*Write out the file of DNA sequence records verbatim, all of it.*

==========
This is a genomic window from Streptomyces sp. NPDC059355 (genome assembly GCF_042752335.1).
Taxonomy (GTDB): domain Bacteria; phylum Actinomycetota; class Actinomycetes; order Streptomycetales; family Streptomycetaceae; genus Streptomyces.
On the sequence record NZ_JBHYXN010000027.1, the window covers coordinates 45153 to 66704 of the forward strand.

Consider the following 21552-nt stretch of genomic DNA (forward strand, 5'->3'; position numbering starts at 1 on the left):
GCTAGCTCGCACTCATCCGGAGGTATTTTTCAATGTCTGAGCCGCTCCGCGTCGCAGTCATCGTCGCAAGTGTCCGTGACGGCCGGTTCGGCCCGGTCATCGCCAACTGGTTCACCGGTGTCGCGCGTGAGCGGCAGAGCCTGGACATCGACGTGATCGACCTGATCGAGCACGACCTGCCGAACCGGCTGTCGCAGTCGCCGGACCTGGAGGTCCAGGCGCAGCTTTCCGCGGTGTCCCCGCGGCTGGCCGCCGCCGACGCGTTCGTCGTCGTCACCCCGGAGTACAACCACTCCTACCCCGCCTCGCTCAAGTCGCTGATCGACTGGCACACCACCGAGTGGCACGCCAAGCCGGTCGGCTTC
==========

This is a genomic window from Streptomyces sp. NPDC059355 (genome assembly GCF_042752335.1).
Taxonomy (GTDB): domain Bacteria; phylum Actinomycetota; class Actinomycetes; order Streptomycetales; family Streptomycetaceae; genus Streptomyces.
On the sequence record NZ_JBHYXN010000027.1, the window covers coordinates 45153 to 66704 of the forward strand.

Consider the following 21552-nt stretch of genomic DNA (forward strand, 5'->3'; position numbering starts at 1 on the left):
GCTAGCTCGCACTCATCCGGAGGTATTTTTCAATGTCTGAGCCGCTCCGCGTCGCAGTCATCGTCGCAAGTGTCCGTGACGGCCGGTTCGGCCCGGTCATCGCCAACTGGTTCACCGGTGTCGCGCGTGAGCGGCAGAGCCTGGACATCGACGTGATCGACCTGATCGAGCACGACCTGCCGAACCGGCTGTCGCAGTCGCCGGACCTGGAGGTCCAGGCGCAGCTTTCCGCGGTGTCCCCGCGGCTGGCCGCCGCCGACGCGTTCGTCGTCGTCACCCCGGAGTACAACCACTCCTACCCCGCCTCGCTCAAGTCGCTGATCGACTGGCACACCACCGAGTGGCACGCCAAGCCGGTCGGCTTC